Tesla Motors Inc. doesn't really do traditional press releases. Instead, when Chief Executive Officer Elon Musk has something to say, he often relies on Twitter for a few 140-character revelations.
Following the unveiling last week of his new Model 3 electric car—which attracted almost 300,000 deposits from customers around the world—Musk tweeted 68 times, talking about features ranging from the car's instrument panel to its hubcap design and plans for high-speed supercharger networks in Europe and Asia.
We already knew a lot about the $35,000 Model 3, but here's what we learned from Musk this weekend:
The prototype Model 3 that Musk revealed Thursday had a surprisingly sparse driverside dashboard. In fact, there was no dashboard at all, just a slightly oblong steering wheel and a 15-inch horizontal touchscreen that controls just about everything.
Photographer: Dana Hull
"Why did you choose that hideous steering wheel design?" someone asked Musk on Twitter.
Musk responded: "That's not the real steering system." In a separate exchange, he suggested the final Model 3 may feel more like something from SpaceX, one of his other companies:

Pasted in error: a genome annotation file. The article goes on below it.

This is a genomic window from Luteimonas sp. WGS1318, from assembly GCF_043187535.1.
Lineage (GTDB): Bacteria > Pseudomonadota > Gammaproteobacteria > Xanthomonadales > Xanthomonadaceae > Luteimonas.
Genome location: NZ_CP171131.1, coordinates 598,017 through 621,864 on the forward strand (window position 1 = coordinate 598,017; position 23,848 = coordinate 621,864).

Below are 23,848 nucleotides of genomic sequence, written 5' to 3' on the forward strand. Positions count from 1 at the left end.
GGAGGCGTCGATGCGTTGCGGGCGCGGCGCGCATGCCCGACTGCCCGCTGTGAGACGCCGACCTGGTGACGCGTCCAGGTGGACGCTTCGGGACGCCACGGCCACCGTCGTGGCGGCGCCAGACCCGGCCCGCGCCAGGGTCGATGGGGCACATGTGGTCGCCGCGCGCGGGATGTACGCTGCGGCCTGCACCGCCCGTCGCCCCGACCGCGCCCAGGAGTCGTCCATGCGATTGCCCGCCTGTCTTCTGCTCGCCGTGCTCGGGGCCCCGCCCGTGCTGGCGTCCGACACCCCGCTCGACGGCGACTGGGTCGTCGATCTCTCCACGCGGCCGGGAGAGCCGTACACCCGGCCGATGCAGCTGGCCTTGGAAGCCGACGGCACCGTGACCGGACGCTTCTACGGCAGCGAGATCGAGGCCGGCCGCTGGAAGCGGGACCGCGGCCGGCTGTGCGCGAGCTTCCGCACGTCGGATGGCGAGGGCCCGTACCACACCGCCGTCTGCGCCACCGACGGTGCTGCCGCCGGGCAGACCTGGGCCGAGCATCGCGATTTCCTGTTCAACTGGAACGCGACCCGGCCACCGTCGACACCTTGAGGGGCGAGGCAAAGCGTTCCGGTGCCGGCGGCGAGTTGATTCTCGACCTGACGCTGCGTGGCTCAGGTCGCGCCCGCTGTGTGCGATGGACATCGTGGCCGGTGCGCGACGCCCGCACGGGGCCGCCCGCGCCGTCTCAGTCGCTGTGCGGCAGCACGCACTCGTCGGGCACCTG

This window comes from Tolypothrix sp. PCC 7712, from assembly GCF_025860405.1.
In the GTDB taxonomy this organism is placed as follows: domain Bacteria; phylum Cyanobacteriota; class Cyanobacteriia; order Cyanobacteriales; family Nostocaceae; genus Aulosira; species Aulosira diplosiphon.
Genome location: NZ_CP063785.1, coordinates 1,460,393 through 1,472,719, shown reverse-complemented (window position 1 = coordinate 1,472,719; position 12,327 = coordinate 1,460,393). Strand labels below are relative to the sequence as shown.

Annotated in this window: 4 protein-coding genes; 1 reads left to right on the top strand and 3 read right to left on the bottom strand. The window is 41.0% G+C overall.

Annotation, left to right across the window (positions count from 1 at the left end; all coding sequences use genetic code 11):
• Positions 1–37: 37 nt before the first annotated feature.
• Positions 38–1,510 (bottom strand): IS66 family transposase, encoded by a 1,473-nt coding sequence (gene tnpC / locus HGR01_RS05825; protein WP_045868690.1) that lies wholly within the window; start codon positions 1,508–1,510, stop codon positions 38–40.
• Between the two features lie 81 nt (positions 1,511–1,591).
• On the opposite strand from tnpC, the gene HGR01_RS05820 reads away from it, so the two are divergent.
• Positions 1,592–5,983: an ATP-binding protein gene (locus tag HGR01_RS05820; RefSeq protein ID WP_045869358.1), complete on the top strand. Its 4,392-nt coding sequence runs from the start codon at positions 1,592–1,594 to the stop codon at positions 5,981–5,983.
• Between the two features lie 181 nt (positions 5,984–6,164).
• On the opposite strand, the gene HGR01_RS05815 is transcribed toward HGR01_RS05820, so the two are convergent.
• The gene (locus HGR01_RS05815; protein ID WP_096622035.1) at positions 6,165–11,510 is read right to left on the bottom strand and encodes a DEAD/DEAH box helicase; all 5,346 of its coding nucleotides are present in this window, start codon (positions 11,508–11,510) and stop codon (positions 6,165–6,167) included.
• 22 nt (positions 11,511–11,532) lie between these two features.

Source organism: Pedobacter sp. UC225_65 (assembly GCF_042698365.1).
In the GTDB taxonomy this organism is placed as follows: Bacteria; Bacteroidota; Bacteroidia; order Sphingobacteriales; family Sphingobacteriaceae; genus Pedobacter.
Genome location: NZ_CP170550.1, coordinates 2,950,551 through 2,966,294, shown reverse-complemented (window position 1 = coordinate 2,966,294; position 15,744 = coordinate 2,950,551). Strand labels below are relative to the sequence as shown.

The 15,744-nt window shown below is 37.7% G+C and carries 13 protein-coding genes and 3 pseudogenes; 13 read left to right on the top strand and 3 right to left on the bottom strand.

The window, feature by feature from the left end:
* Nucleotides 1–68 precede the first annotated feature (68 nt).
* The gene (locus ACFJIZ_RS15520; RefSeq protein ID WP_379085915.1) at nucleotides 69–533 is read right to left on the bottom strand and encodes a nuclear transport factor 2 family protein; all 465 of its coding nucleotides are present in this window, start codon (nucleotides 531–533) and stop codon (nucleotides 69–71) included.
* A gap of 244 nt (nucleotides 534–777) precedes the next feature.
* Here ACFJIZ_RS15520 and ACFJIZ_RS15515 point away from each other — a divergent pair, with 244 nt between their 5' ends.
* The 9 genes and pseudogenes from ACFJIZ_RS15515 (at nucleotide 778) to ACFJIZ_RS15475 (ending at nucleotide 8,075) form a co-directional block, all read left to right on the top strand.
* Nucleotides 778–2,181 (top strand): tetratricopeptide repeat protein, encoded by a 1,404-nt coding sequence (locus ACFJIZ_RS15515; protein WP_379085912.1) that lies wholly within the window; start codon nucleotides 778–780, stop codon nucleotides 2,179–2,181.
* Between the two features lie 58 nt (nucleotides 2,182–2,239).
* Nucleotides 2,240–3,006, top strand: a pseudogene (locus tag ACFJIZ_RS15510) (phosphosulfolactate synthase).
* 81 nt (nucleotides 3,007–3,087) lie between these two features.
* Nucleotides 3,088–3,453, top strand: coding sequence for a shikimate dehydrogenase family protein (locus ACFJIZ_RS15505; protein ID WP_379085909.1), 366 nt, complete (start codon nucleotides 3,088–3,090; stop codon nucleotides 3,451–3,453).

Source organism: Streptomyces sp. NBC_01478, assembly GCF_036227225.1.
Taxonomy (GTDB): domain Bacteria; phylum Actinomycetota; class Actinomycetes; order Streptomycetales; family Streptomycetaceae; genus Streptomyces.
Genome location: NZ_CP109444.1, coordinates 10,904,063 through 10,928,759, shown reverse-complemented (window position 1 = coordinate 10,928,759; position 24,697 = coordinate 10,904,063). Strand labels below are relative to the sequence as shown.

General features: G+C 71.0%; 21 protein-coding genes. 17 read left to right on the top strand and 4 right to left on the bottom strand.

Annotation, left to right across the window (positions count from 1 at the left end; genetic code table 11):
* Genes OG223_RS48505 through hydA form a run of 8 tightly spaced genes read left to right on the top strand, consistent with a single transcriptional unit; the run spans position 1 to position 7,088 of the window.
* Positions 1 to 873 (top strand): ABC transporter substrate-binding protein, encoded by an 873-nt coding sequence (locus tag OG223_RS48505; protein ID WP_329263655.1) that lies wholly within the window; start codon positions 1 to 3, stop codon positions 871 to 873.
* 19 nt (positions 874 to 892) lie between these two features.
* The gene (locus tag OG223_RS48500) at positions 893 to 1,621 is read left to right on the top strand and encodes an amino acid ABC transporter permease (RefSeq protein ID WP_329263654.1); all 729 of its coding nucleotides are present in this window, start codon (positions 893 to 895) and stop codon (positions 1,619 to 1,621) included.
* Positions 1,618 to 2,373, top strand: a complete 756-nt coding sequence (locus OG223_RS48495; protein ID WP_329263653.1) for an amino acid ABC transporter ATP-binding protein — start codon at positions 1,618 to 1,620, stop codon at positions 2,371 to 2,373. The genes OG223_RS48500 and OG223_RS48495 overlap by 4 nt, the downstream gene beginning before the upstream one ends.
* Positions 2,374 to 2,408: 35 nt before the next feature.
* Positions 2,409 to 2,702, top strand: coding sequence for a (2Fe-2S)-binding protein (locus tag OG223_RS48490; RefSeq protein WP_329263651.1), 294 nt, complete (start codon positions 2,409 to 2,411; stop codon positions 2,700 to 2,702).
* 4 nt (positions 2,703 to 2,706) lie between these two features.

@HBL_Cosmin Wait until you see the real steering controls and system for the 3. It feels like a spaceship.— Elon Musk (@elonmusk) April 3, 2016
The unveiling was just the first of two separate events showing off the Model 3's features before it heads to production late next year. Musk hasn't said where or when the event would take place. In response to another question about the lack of a dashboard, he said, "It will make sense after part 2."
Musk repeatedly referred to the second unveiling event. These exchanges prompted speculation on Twitter about whether the Model 3 may even be a fully self-driving car. Note the fact that Musk never says "steering wheel," instead referring to "a steering system" and "steering controls."
In January, Musk said that in about two years, a person should be able to summon his or her Tesla from across the country. That's roughly in line with the expected timing of the Model 3 rollout. Even if full vehicle autonomy isn't yet road-ready, it's likely that Tesla will at least bring the Model 3 a few steps closer. Tesla's current autopilot mode can already follow speed limit signs, change lanes, avoid collisions, and parallel park, mostly by itself.
In response to a question about the Model 3's aerodynamic performance, Musk said the company was hoping for 0.21 drag coefficient. That's exceedingly sleek. Perhaps the only car in production with less drag is the Volkswagen XL1, a pod-like car designed for fuel-economy bragging rights. With a coefficient of 0.19, the XL1 costs more than $150,000 and is available only in Europe.
The Tesla Model 3.
Love it or hate it, the stiff-lipped front end of the Model 3 is one of its most recognizable features. The car doesn't have a grill, because unlike a gasoline-powered car, it doesn't need one. "Some tweaking underway," Musk wrote in response to a critic of the front-end design. Musk welcomed suggestions but also pointed out that design work is tricky. "Edge and contour refinement are ongoing," he said, but even a 10th of a millimeter matters.